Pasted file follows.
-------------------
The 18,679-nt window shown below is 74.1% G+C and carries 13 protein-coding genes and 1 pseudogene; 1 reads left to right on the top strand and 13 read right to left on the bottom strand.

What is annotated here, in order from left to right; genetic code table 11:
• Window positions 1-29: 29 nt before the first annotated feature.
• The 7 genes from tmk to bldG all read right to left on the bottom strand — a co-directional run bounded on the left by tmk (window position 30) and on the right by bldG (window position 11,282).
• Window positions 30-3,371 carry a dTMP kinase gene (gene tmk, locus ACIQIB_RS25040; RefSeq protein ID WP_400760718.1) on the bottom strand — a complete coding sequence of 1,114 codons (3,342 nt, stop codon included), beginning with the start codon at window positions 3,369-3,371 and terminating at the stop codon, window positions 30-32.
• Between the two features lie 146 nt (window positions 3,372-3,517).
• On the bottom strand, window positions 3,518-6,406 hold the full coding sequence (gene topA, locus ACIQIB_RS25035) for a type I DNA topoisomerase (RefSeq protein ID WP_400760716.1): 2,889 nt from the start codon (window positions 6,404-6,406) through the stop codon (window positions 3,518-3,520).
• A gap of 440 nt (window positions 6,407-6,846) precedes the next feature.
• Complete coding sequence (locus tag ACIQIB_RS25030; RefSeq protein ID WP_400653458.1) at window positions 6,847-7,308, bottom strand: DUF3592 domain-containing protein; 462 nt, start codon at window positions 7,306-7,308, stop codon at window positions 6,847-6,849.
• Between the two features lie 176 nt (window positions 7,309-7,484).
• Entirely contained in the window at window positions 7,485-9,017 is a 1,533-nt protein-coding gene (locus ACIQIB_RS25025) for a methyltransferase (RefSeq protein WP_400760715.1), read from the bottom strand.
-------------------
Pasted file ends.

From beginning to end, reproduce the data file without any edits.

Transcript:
The 18,679-nt window shown below is 74.1% G+C and carries 13 protein-coding genes and 1 pseudogene; 1 reads left to right on the top strand and 13 read right to left on the bottom strand.

What is annotated here, in order from left to right; genetic code table 11:
• Window positions 1-29: 29 nt before the first annotated feature.
• The 7 genes from tmk to bldG all read right to left on the bottom strand — a co-directional run bounded on the left by tmk (window position 30) and on the right by bldG (window position 11,282).
• Window positions 30-3,371 carry a dTMP kinase gene (gene tmk, locus ACIQIB_RS25040; RefSeq protein ID WP_400760718.1) on the bottom strand — a complete coding sequence of 1,114 codons (3,342 nt, stop codon included), beginning with the start codon at window positions 3,369-3,371 and terminating at the stop codon, window positions 30-32.
• Between the two features lie 146 nt (window positions 3,372-3,517).
• On the bottom strand, window positions 3,518-6,406 hold the full coding sequence (gene topA, locus ACIQIB_RS25035) for a type I DNA topoisomerase (RefSeq protein ID WP_400760716.1): 2,889 nt from the start codon (window positions 6,404-6,406) through the stop codon (window positions 3,518-3,520).
• A gap of 440 nt (window positions 6,407-6,846) precedes the next feature.
• Complete coding sequence (locus tag ACIQIB_RS25030; RefSeq protein ID WP_400653458.1) at window positions 6,847-7,308, bottom strand: DUF3592 domain-containing protein; 462 nt, start codon at window positions 7,306-7,308, stop codon at window positions 6,847-6,849.
• Between the two features lie 176 nt (window positions 7,309-7,484).
• Entirely contained in the window at window positions 7,485-9,017 is a 1,533-nt protein-coding gene (locus ACIQIB_RS25025) for a methyltransferase (RefSeq protein WP_400760715.1), read from the bottom strand.